Thus, the question arises: what is the real use of the Veda and the knowledge it embodies if it cannot tell us about this Brahman as a subject? However, there is indeed an intrinsic use. This use is its capacity to destroy Avidya! If we go to a person who is sleeping and shout, “hey, Devadatta, wake up!”, his sleep is destroyed and he wakes up. However, till the time he is asleep, he doesn’t understand the meaning of what we say. Yet, his sleep is destroyed. He wakes up. This is the real nature or power of language. Vedantic phrases such as satya jñāna ananta brahma, tattvamasi take away the human’s Avidya in this fashion. And the moment this Avidya goes away, the light of Brahman becomes self-resplendent. The ultimate benefit of Veda is this cessation of Avidya. This is the glory of language or sound. At any rate, absolute ignorance is weaker than even a minimal knowledge of language. The moment we say, “this is not a serpent but a rope,” the illusion that it is a serpent becomes dispelled immediately. The Tattvamasi phrase destroys Avidya and leads us to the realization of Aham Brahmasmi. However, with that realization, even Aham Brahmasmi dissolves with the cessation of Avidya. This is akin to how the medicine which cures the disease will also be destroyed along with the disease. In that exalted State, there is neither Aham (Me) nor Asmi (Being). Only the pure light of Brahman will lord over everything.

ānando brahmaṇo vidvān na bibheti kutaścana ||

When we say the Joy of Brahman, it means the Joy of being the very Brahman. When the person who has realized this Brahmananda himself becomes Brahman, he has absolutely no fear from anything. Fear emerges from the false knowledge that there is something called the “other.” However, if there is nothing called “other,” what is the source of fear of the one who has realized Brahman? But then, another object is “visible” precisely due to Avidya. When this Avidya, the cause of all fear is destroyed, it is but natural for the absence of fear.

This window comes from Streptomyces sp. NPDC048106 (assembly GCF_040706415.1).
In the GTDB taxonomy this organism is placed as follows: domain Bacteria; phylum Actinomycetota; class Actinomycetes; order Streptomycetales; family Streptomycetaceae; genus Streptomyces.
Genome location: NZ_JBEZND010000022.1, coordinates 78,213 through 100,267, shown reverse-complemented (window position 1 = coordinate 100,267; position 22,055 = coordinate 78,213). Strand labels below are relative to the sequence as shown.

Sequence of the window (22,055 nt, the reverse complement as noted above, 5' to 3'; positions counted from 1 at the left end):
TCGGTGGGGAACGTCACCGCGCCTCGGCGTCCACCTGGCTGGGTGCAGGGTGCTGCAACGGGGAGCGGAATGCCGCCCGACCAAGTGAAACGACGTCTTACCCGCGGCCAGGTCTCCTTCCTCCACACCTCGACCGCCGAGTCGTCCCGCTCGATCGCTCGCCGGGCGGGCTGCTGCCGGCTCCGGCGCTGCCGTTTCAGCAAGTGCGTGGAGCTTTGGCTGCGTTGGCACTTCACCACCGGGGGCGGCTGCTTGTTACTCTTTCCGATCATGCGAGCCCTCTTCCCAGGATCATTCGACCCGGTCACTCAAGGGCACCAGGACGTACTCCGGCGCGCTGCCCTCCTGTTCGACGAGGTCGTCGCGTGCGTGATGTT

The final intent behind the Upanishadic phrase, “yato vāco nivartante” is that Brahman is not the meaning of any word nor sentence. It is also not accessible to any mental imagination, as indicated by the words, “manasā saha.” The intent behind the verse of the Kaopaniśad, “nāyamātmā pravacanena labhyaḥ,” is the same. The same Upanishad further says, “yamevaiṣa vṛṇute tena labhyaḥ.” The essence of all this is basically the following: the real nature of Brahman is realized through personal experience. This is the “direct” Brahman. The restrictions of the Five Sheaths will merge or culminate in it. We can reconsider the same example of the rope and the serpent when we finally realize that the rope is indeed not a serpent.

oṃ pūrṇamadaḥ pūrṇamidaṃ pūrṇātpūrṇamudacyate ।
pūrṇasya pūrṇamādāya pūrṇamevāvaśiṣyate ॥
oṃ śāntiḥ śāntiḥ śāntiḥ ॥

Concluded

Author(s)

About:

Mahamahopadhyaya Vidwan Ranganatha Sharma was a renowned Sanskrit scholar and an authority on Vyakarana or Grammar. He is noted for his translation of the entire Valmiki Ramayana into Kannada, which was published with a foreword by DVG. He has authored several books in Kannada and Sanskrit. He is a recipient of the national award for Sanskrit learning and has received the Rajyotsava Award.  

Translator(s)

About:

Sandeep Balakrishna is a writer, author, translator, and socio-political-cultural analyst. He is the author of "Tipu Sultan: The Tyrant of Mysore" and "The Madurai Sultanate: A Concise History." He translated Dr. S L Bhyrappa's magnum opus "Avarana" into English.